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Charlotte Amalie
Saturday, June 25, 2022
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CHAMBER OF COMMERCE PRESIDENT QUITS

Mirroring the ups and downs of St. Croix’s unstable economy, the president of the island’s Chamber of Commerce has resigned.
Charles Hensley gave up the unpaid position after less than a year. Noel Loftus, the former president, said Hensley had told the chamber’s board of directors he did not have enough time to devote to the organization.
Hensley could not be reached for comment.
Carmelo Rivera, a business consultant and University of the Virgin Islands instructor, will take Hensley’s place through the end of the year.
Rivera and Loftus said the chamber was having trouble raising money and maintaining membership levels, making it difficult to keep up with expenses.
"The next step," Rivera said, "will be to take a real hard look at the operation. We’re going to strengthen the chamber and make it more credible and more viable."
Loftus compared the problems at the chamber to those of the entire private sector on St. Croix. The declining membership, he said, mirrors a decline in sales and services.
The root of the problem, Loftus, a Senate candidate, maintains, is the Turnbull administration and the Legislature.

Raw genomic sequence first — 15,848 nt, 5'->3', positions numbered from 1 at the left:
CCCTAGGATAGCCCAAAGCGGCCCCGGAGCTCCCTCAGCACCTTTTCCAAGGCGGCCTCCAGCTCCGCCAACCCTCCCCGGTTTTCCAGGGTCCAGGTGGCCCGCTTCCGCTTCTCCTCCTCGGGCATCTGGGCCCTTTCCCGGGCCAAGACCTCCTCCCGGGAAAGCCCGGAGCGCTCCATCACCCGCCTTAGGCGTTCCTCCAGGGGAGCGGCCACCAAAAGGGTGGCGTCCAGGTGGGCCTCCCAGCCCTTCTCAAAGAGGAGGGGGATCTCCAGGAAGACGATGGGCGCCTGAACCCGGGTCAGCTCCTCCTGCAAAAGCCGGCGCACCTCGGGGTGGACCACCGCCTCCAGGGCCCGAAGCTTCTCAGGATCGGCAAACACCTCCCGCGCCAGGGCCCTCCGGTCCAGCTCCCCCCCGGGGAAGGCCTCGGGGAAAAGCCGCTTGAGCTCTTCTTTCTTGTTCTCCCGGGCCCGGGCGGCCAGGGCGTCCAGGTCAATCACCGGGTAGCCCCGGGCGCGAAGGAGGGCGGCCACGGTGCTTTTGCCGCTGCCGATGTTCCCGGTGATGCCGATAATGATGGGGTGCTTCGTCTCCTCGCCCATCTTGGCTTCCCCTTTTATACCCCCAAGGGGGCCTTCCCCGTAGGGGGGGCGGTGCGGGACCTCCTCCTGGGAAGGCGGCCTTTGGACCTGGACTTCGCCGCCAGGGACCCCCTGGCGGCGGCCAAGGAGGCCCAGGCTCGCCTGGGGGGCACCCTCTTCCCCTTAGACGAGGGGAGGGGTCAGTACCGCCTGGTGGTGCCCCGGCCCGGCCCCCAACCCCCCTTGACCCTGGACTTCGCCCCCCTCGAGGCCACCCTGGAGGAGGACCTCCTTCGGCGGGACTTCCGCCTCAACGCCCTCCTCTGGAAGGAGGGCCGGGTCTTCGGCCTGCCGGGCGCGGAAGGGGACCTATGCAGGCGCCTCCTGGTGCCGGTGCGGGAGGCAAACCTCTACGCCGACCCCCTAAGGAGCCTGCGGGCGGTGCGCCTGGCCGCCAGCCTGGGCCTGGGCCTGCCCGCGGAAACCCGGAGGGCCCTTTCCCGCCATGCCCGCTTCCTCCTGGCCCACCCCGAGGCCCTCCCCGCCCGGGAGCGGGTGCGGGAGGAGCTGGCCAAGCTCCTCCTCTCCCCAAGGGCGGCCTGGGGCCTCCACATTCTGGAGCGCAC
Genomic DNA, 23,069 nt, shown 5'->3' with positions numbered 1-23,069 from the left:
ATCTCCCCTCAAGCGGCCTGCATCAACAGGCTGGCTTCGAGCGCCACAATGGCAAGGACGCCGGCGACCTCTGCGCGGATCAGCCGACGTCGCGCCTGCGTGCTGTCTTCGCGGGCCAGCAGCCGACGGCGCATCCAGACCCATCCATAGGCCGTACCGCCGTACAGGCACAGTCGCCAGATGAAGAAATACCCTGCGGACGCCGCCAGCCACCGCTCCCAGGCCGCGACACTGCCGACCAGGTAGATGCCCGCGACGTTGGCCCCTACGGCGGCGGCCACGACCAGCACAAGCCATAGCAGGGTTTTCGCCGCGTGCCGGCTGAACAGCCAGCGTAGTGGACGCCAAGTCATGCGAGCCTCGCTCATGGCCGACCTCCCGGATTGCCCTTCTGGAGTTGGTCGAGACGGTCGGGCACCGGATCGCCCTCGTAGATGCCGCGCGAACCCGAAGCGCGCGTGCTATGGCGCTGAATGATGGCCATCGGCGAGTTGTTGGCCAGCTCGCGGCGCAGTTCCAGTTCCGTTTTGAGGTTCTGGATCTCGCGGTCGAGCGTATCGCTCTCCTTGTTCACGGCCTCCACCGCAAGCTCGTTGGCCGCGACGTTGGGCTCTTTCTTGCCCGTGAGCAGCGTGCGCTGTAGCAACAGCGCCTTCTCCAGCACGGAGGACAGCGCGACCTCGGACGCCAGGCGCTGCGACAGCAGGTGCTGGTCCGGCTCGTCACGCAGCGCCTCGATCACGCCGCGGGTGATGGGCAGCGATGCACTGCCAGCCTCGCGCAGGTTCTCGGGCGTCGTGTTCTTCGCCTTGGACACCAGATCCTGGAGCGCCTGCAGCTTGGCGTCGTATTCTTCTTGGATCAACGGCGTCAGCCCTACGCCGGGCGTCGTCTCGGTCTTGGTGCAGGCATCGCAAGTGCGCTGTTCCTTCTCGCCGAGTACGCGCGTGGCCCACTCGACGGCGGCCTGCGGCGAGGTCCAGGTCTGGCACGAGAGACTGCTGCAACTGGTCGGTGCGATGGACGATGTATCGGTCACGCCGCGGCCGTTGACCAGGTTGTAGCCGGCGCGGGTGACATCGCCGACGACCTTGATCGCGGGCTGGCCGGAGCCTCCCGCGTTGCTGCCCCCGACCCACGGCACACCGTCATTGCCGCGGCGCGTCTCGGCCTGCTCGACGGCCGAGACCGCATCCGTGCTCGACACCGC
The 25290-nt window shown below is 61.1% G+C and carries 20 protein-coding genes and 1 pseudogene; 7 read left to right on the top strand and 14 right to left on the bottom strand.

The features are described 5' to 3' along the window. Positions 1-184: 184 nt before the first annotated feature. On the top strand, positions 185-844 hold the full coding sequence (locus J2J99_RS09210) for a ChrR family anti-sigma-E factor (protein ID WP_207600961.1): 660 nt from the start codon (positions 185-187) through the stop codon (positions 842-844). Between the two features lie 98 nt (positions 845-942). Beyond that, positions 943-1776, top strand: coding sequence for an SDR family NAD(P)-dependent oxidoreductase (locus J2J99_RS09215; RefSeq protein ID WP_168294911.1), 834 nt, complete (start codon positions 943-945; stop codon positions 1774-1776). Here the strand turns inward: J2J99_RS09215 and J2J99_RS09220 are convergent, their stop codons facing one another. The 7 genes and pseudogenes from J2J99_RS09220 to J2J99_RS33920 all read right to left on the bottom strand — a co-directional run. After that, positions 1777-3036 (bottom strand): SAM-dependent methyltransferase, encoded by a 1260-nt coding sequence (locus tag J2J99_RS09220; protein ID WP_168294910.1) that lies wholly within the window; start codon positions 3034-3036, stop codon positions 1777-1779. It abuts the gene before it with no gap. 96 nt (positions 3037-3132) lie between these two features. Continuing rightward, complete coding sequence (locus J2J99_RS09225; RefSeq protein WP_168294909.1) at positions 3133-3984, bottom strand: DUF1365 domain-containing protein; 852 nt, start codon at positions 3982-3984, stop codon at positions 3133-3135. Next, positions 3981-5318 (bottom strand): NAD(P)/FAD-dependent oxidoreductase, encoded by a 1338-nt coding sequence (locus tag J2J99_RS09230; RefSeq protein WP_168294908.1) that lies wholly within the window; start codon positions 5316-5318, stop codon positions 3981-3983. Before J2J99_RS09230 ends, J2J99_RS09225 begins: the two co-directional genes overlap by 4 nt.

"I think what is happening to the chamber is an indication of what’s going on in the community," Loftus said. "The economy on St. Croix is awful.
"People are looking for help and solutions but nothing is happening. It’s happening both socially and economically."
Rivera said the 34-year-old St. Croix Chamber of Commerce is an institution that needs to be retained.
Loftus agreed. "Ultimately, the St. Croix Chamber of Commerce will survive," he said.

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Mirroring the ups and downs of St. Croix’s unstable economy, the president of the island’s Chamber of Commerce has resigned.
Charles Hensley gave up the unpaid position after less than a year. Noel Loftus, the former president, said Hensley had told the chamber’s board of directors he did not have enough time to devote to the organization.
Hensley could not be reached for comment.
Carmelo Rivera, a business consultant and University of the Virgin Islands instructor, will take Hensley’s place through the end of the year.
Rivera and Loftus said the chamber was having trouble raising money and maintaining membership levels, making it difficult to keep up with expenses.
"The next step," Rivera said, "will be to take a real hard look at the operation. We’re going to strengthen the chamber and make it more credible and more viable."
Loftus compared the problems at the chamber to those of the entire private sector on St. Croix. The declining membership, he said, mirrors a decline in sales and services.
The root of the problem, Loftus, a Senate candidate, maintains, is the Turnbull administration and the Legislature.
"I think what is happening to the chamber is an indication of what’s going on in the community," Loftus said. "The economy on St. Croix is awful.
"People are looking for help and solutions but nothing is happening. It’s happening both socially and economically."
Rivera said the 34-year-old St. Croix Chamber of Commerce is an institution that needs to be retained.
Loftus agreed. "Ultimately, the St. Croix Chamber of Commerce will survive," he said.